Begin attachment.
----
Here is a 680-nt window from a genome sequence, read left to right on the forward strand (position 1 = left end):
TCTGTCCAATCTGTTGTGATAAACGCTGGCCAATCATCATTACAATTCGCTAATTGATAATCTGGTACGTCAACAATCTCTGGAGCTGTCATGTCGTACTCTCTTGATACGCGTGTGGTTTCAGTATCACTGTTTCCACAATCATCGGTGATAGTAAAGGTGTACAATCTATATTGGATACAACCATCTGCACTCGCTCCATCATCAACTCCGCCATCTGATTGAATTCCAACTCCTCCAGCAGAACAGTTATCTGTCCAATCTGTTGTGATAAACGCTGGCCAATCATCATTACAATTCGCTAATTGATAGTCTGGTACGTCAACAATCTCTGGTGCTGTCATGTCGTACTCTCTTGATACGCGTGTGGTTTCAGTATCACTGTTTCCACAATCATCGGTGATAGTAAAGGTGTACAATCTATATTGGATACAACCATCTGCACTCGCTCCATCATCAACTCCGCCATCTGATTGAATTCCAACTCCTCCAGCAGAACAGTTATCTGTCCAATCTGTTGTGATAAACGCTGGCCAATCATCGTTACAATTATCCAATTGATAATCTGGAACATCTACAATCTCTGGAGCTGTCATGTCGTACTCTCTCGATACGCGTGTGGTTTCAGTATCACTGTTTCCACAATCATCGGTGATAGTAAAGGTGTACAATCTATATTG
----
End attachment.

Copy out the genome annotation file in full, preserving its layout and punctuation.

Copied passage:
Here is a 680-nt window from a genome sequence, read left to right on the forward strand (position 1 = left end):
TCTGTCCAATCTGTTGTGATAAACGCTGGCCAATCATCATTACAATTCGCTAATTGATAATCTGGTACGTCAACAATCTCTGGAGCTGTCATGTCGTACTCTCTTGATACGCGTGTGGTTTCAGTATCACTGTTTCCACAATCATCGGTGATAGTAAAGGTGTACAATCTATATTGGATACAACCATCTGCACTCGCTCCATCATCAACTCCGCCATCTGATTGAATTCCAACTCCTCCAGCAGAACAGTTATCTGTCCAATCTGTTGTGATAAACGCTGGCCAATCATCATTACAATTCGCTAATTGATAGTCTGGTACGTCAACAATCTCTGGTGCTGTCATGTCGTACTCTCTTGATACGCGTGTGGTTTCAGTATCACTGTTTCCACAATCATCGGTGATAGTAAAGGTGTACAATCTATATTGGATACAACCATCTGCACTCGCTCCATCATCAACTCCGCCATCTGATTGAATTCCAACTCCTCCAGCAGAACAGTTATCTGTCCAATCTGTTGTGATAAACGCTGGCCAATCATCGTTACAATTATCCAATTGATAATCTGGAACATCTACAATCTCTGGAGCTGTCATGTCGTACTCTCTCGATACGCGTGTGGTTTCAGTATCACTGTTTCCACAATCATCGGTGATAGTAAAGGTGTACAATCTATATTG